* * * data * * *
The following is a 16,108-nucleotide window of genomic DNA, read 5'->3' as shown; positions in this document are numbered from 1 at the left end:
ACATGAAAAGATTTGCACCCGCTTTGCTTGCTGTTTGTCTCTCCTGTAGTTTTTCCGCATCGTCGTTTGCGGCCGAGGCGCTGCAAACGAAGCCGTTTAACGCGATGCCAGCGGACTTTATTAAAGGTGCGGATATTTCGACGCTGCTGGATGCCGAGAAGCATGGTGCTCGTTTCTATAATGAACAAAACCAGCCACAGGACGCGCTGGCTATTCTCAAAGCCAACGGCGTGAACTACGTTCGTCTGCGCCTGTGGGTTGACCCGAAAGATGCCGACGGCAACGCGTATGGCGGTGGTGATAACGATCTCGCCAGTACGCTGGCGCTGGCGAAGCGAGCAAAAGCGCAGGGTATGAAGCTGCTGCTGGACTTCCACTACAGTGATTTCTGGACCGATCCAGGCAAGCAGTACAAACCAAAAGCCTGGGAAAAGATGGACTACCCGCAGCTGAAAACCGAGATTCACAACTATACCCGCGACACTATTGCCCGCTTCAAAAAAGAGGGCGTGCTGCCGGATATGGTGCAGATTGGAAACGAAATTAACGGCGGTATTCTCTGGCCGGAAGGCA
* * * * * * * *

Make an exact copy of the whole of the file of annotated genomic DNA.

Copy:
The following is a 16,108-nucleotide window of genomic DNA, read 5'->3' as shown; positions in this document are numbered from 1 at the left end:
ACATGAAAAGATTTGCACCCGCTTTGCTTGCTGTTTGTCTCTCCTGTAGTTTTTCCGCATCGTCGTTTGCGGCCGAGGCGCTGCAAACGAAGCCGTTTAACGCGATGCCAGCGGACTTTATTAAAGGTGCGGATATTTCGACGCTGCTGGATGCCGAGAAGCATGGTGCTCGTTTCTATAATGAACAAAACCAGCCACAGGACGCGCTGGCTATTCTCAAAGCCAACGGCGTGAACTACGTTCGTCTGCGCCTGTGGGTTGACCCGAAAGATGCCGACGGCAACGCGTATGGCGGTGGTGATAACGATCTCGCCAGTACGCTGGCGCTGGCGAAGCGAGCAAAAGCGCAGGGTATGAAGCTGCTGCTGGACTTCCACTACAGTGATTTCTGGACCGATCCAGGCAAGCAGTACAAACCAAAAGCCTGGGAAAAGATGGACTACCCGCAGCTGAAAACCGAGATTCACAACTATACCCGCGACACTATTGCCCGCTTCAAAAAAGAGGGCGTGCTGCCGGATATGGTGCAGATTGGAAACGAAATTAACGGCGGTATTCTCTGGCCGGAAGGCA